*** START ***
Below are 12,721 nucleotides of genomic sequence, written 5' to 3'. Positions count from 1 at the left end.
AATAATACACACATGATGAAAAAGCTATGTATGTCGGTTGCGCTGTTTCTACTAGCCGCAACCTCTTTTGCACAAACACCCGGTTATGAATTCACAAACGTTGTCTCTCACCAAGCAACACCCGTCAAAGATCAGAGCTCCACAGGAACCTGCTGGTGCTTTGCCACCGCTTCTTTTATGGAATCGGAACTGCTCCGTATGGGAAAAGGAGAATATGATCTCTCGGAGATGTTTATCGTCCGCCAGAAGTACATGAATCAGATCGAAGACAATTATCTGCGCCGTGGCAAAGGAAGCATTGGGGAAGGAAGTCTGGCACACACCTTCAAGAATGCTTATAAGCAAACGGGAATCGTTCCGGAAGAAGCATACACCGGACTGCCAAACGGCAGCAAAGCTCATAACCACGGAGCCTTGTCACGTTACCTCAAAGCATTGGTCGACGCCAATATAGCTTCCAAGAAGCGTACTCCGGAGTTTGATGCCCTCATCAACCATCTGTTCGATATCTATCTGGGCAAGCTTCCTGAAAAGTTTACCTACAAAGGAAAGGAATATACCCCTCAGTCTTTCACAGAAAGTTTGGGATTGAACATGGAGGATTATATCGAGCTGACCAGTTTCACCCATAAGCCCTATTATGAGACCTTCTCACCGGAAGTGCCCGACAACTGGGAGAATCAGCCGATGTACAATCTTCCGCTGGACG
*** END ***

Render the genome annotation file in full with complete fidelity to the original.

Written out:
Below are 12,721 nucleotides of genomic sequence, written 5' to 3'. Positions count from 1 at the left end.
AATAATACACACATGATGAAAAAGCTATGTATGTCGGTTGCGCTGTTTCTACTAGCCGCAACCTCTTTTGCACAAACACCCGGTTATGAATTCACAAACGTTGTCTCTCACCAAGCAACACCCGTCAAAGATCAGAGCTCCACAGGAACCTGCTGGTGCTTTGCCACCGCTTCTTTTATGGAATCGGAACTGCTCCGTATGGGAAAAGGAGAATATGATCTCTCGGAGATGTTTATCGTCCGCCAGAAGTACATGAATCAGATCGAAGACAATTATCTGCGCCGTGGCAAAGGAAGCATTGGGGAAGGAAGTCTGGCACACACCTTCAAGAATGCTTATAAGCAAACGGGAATCGTTCCGGAAGAAGCATACACCGGACTGCCAAACGGCAGCAAAGCTCATAACCACGGAGCCTTGTCACGTTACCTCAAAGCATTGGTCGACGCCAATATAGCTTCCAAGAAGCGTACTCCGGAGTTTGATGCCCTCATCAACCATCTGTTCGATATCTATCTGGGCAAGCTTCCTGAAAAGTTTACCTACAAAGGAAAGGAATATACCCCTCAGTCTTTCACAGAAAGTTTGGGATTGAACATGGAGGATTATATCGAGCTGACCAGTTTCACCCATAAGCCCTATTATGAGACCTTCTCACCGGAAGTGCCCGACAACTGGGAGAATCAGCCGATGTACAATCTTCCGCTGGACG